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ORIGINAL ARTICLE
Year : 2015  |  Volume : 10  |  Issue : 3  |  Page : 195-202

Cerebral gliosarcoma: Analysis of 16 patients and review of literature


1 Department of Neurosurgery, Sanjay Gandhi Post Graduate Institute of Medical Science, Lucknow, Uttar Pradesh, India
2 Department of Pathology, Sanjay Gandhi Post Graduate Institute of Medical Science, Lucknow, Uttar Pradesh, India

Correspondence Address:
Awadhesh K. Jaiswal
Department of Neurosurgery, Sanjay Gandhi Post Graduate Institute of Medical Sciences, Rae Barely Road, Lucknow - 226 014, Uttar Pradesh
India
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Source of Support: Nil., Conflict of Interest: There are no conflicts of interest.


DOI: 10.4103/1793-5482.161173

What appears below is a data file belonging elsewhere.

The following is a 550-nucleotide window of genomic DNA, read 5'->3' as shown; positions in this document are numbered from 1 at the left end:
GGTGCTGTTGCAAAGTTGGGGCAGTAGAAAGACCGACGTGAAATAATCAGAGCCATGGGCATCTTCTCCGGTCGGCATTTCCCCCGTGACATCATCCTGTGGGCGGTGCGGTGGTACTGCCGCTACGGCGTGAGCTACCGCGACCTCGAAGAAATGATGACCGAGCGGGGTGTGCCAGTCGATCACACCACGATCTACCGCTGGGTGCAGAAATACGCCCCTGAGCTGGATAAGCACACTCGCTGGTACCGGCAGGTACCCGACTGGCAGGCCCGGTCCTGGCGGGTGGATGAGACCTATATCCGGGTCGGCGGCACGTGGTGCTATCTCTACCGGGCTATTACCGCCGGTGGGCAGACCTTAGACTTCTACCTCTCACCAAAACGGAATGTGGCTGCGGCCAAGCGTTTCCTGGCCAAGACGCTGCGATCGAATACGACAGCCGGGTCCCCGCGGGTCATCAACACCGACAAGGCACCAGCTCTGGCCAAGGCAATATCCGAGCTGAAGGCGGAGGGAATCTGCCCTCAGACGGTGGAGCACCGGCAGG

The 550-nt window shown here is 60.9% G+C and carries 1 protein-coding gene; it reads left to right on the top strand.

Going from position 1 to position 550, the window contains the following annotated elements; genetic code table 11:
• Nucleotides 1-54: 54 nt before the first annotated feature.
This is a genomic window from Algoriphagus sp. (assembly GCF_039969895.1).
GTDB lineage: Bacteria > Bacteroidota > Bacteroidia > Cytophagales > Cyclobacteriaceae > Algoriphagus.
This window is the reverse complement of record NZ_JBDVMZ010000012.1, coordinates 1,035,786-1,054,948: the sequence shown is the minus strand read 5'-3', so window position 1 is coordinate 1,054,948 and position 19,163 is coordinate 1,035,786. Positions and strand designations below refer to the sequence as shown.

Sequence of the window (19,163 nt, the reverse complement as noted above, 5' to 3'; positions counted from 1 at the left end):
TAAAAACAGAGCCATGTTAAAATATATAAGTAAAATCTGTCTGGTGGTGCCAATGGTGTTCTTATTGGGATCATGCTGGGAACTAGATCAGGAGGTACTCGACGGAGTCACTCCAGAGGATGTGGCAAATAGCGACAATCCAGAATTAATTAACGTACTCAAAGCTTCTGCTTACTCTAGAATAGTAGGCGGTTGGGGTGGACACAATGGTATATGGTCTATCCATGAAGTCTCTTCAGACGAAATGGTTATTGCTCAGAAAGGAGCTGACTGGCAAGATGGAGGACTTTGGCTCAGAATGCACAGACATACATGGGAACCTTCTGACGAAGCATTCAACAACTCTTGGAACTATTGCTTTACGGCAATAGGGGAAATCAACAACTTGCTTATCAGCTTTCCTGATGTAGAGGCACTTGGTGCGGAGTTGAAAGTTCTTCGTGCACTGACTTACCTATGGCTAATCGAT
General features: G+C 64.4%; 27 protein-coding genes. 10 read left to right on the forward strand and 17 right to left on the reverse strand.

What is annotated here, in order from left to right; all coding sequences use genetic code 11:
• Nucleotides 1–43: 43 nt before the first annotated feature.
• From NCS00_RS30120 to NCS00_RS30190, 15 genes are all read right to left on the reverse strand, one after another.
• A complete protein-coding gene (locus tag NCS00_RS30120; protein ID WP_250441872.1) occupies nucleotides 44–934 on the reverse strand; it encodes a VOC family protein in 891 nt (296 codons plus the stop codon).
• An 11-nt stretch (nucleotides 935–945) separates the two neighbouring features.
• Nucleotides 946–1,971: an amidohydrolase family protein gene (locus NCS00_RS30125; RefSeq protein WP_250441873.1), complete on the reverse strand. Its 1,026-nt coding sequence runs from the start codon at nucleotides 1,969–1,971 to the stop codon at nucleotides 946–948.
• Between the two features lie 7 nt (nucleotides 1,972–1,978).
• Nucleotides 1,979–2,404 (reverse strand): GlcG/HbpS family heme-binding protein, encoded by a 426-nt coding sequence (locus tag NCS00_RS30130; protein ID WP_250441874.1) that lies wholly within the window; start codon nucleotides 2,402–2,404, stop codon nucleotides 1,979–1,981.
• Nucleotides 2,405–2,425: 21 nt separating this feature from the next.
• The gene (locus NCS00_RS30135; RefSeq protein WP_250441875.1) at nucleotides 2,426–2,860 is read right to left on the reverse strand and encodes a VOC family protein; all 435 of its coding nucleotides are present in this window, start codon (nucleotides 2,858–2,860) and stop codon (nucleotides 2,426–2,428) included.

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Background: Gliosarcoma (GS), a subtype of glioblastoma (GBM), is a rare primary neoplasm of the central nervous system. Certain features like temporal lobe affinity, tendency for extraneural metastasis and poorer outcome compared to GBM indicate that GS may indeed be a separate clinicopathologic entity. This led us to revisit this entity in our settings. Materials and Methods: Between 2009 and 2014, 16 cases of histologically proven GSs (14 primary, two secondary) were treated. Patient data were retrieved retrospectively. Statistical analysis was performed with? Statistical Package for Social Sciences, version 17.0. (Chicago, Illinois, USA). Survival was analyzed by Kaplan–Meier method. Results: GS predominantly affected males in their fifth decade of life. Raised intracranial pressure was the most common mode of clinical presentation. Temporal lobe was the most commonly affected part of the brain and majority of primary and all of secondary GBM were located peripherally. In 7 (43.8%) patients, tumor was radiologically well-demarcated and enhanced strongly and homogenously on contrast as compared to 9 (56.2%) patients where the tumor was ill-defined and showed heterogenous patchy or ring enhancement. Extent of excision was total in seven patients (43.8%), near total in 4 (25%) and subtotal in five patients (31.2%). Median survival was 6 months. Patients with well-demarcated, enhancing mass on imaging intraoperatively had firm tumors with a good plane of cleavage and had a better survival (8 months) compared to those in whom the tumor radiologically and intraoperatively mimicked GBM (2 months). Conclusion: GS is associated with poor survival (median survival 6 months). Radiological and intraoperative findings help categorize these tumors into GBM like GS and meningioma like GS. While the former histologically mimics GBM and has very poor survival (2 months), GS with meningioma like feature tends to have better survival (8 months).


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